Support Village Voice News With a Donation of Your Choice.
…1,600 students to be removed from ‘primary tops’
Minister of Education, Priya Manickchand has announced that the ministry has made significant strides in removing children from ‘Primary Tops’, thereby enabling 1,600 more students to attend a top-performing secondary school.
At the announcement of the National Grade Six Assessment (NGSA) 2021 results on Friday, Minister Manickchand said that representatives from the Ministry have been visiting various secondary schools to find as many spaces as possible in those schools to accommodate more children.
She explained that what occurs is that when a school reaches its capacity of students who can attend — with priority to those with the highest marks — those excluded are sent back to their primary schools. At the primary schools, they become part of the ‘Primary Tops’ whereby they receive secondary school level teaching. However, the Education Minister said that over the years this has not been conducive to secondary education.
Giving examples of the changes that will take place, the Minister said: “So, where originally the Ministry would award 122 seats to the coveted Queen’s College, this year 167 children will go into Queen’s College. Where before 100 children would go to Bishops’, this year, 145 children will go to Bishops’. Where before 100 children would go to St. Stanislaus, this year 120 children will go to St. Stanislaus.”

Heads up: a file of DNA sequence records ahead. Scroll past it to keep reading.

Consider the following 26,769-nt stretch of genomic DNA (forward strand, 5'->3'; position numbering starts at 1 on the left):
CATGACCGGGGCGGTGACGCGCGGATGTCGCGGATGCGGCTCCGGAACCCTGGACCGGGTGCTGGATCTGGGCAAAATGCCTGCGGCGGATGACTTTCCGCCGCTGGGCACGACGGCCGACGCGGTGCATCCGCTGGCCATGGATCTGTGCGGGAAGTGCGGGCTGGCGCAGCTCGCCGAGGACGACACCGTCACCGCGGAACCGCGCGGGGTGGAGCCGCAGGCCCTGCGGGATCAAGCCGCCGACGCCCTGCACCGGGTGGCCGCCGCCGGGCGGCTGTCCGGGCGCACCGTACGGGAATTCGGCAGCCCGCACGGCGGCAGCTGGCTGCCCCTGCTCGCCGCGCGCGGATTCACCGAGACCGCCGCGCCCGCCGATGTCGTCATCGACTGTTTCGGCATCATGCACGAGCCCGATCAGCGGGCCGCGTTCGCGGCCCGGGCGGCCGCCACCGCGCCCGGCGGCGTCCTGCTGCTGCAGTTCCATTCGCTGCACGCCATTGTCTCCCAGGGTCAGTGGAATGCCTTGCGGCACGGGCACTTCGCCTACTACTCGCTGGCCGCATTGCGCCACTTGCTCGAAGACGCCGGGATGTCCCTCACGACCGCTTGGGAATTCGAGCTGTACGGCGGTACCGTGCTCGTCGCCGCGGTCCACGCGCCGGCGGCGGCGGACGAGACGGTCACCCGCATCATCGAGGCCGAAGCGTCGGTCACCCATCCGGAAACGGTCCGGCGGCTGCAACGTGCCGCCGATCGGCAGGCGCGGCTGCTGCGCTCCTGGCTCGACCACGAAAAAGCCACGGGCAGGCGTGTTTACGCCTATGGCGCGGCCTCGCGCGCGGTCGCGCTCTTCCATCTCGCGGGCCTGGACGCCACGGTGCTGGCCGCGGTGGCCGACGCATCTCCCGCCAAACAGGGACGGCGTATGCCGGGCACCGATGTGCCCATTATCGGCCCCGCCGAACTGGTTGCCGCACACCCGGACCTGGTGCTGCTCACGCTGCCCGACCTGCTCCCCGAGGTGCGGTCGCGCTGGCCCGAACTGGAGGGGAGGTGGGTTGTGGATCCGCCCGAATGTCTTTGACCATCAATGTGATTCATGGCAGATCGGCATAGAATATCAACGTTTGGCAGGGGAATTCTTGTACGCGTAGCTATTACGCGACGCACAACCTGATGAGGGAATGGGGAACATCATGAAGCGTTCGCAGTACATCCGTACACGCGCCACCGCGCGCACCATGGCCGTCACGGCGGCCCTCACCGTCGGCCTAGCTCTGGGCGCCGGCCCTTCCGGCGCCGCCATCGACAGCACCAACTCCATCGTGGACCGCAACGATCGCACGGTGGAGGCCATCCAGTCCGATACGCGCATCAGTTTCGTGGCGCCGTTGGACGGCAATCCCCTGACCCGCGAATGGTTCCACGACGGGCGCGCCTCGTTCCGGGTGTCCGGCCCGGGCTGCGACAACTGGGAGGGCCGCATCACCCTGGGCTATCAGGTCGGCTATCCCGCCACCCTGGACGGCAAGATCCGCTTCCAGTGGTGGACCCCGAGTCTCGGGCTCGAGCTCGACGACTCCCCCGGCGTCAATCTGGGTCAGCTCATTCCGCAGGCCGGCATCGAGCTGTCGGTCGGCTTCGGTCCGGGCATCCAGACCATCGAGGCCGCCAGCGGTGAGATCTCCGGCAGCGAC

Additionally, St. Joseph’s will increase from 100 to 150 seats, New Amsterdam Multilateral will increase from 75 to 175 seats and Berbice High will see an additional 45 seats added. There has been no provision for additional seats at St. Rose’s High because the school is still under construction.
“We’re trying very hard to make space…we’re not just throwing the children in and saying ‘hey take them’. We’re making sure they have furniture and textbooks and teachers and everything else they need to accommodate those larger numbers. We’re able to move 1,600 children out of primary tops,” she said.
The Minister explained further that in many cases, the difference between why a top-performing child was unable to attend a coveted school like Queen’s College is not because they are not intelligent but because of the schools capacity.
As announced recently by the Ministry, out of the 527 marks attainable at the 2021 NGSA, the cut-off mark for the country’s top schools are Queen’s College – 510, The Bishops’ High – 505, St. Stanislaus College – 501; St. Roses High – 498, St. Joseph’s High – 494 and President’s College – 484.
“At. St. Rose’s, we would have liked to put 100 children. The cut-off, I believe, for St. Rose’s this year is 498. At 498 there are 97 children. So, we have the base for three more, but if we go [lower] into 497 it becomes 136 children [because] 39 children are tying for that one spot,” Manickchang explained.
She added: “I want to speak to the children here, particularly the parents. If you got a good school, you’re lucky, but you’re not better than the other child who didn’t get the school you got.”
This year, 13,821 candidates wrote this NGSA examination